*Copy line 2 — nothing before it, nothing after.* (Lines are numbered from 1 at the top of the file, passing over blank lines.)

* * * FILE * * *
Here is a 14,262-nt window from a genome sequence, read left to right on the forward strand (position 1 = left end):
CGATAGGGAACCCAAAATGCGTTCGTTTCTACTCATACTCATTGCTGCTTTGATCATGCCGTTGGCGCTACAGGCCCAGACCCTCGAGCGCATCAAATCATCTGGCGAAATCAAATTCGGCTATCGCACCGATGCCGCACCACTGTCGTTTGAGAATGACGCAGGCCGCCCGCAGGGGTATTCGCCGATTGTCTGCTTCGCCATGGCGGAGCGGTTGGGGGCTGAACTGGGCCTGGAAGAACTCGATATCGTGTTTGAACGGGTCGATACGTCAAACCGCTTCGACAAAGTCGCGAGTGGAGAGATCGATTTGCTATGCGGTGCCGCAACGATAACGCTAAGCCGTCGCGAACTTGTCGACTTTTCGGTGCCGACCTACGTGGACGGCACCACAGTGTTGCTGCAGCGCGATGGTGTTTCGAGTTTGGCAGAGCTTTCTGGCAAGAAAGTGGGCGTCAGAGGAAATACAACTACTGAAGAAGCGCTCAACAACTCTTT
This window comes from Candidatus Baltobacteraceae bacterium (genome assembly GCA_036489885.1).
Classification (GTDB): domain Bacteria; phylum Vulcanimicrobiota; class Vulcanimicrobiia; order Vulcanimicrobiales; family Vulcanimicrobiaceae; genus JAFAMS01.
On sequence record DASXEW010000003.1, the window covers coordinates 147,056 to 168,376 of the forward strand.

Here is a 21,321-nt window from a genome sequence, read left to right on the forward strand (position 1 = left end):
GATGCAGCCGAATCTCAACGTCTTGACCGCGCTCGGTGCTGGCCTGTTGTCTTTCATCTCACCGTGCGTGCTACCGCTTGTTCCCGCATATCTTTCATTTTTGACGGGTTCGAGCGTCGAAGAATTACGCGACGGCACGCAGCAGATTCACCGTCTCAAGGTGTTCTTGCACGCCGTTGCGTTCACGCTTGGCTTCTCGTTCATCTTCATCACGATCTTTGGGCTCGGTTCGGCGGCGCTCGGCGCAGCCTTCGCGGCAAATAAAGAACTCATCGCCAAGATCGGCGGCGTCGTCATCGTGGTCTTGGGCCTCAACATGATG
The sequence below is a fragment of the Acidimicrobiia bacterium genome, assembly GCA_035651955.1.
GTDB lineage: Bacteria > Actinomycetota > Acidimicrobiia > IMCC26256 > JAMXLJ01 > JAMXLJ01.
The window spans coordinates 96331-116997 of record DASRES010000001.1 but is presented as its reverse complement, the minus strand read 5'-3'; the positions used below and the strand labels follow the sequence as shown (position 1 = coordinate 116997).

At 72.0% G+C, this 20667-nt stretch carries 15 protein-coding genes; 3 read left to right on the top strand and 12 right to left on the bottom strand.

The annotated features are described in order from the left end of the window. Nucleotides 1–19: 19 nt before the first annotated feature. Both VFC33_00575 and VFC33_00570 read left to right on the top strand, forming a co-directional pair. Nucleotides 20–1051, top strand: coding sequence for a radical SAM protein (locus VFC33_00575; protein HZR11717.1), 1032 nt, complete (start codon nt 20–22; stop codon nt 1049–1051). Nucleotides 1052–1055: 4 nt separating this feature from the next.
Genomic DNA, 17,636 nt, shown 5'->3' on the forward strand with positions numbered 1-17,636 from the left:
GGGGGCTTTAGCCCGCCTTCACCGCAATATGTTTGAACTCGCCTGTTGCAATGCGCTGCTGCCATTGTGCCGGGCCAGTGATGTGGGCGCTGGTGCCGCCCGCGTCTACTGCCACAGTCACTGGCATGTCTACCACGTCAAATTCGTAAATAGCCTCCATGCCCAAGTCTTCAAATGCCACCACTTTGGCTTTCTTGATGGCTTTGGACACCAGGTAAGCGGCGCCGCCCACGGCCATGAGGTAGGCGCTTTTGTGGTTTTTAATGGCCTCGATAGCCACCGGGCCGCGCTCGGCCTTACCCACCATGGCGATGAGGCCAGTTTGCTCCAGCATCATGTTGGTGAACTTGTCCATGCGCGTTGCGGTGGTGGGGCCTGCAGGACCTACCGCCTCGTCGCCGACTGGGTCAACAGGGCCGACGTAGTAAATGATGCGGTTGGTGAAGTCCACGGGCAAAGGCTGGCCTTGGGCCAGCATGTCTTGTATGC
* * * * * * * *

CGATAGGGAACCCAAAATGCGTTCGTTTCTACTCATACTCATTGCTGCTTTGATCATGCCGTTGGCGCTACAGGCCCAGACCCTCGAGCGCATCAAATCATCTGGCGAAATCAAATTCGGCTATCGCACCGATGCCGCACCACTGTCGTTTGAGAATGACGCAGGCCGCCCGCAGGGGTATTCGCCGATTGTCTGCTTCGCCATGGCGGAGCGGTTGGGGGCTGAACTGGGCCTGGAAGAACTCGATATCGTGTTTGAACGGGTCGATACGTCAAACCGCTTCGACAAAGTCGCGAGTGGAGAGATCGATTTGCTATGCGGTGCCGCAACGATAACGCTAAGCCGTCGCGAACTTGTCGACTTTTCGGTGCCGACCTACGTGGACGGCACCACAGTGTTGCTGCAGCGCGATGGTGTTTCGAGTTTGGCAGAGCTTTCTGGCAAGAAAGTGGGCGTCAGAGGAAATACAACTACTGAAGAAGCGCTCAACAACTCTTT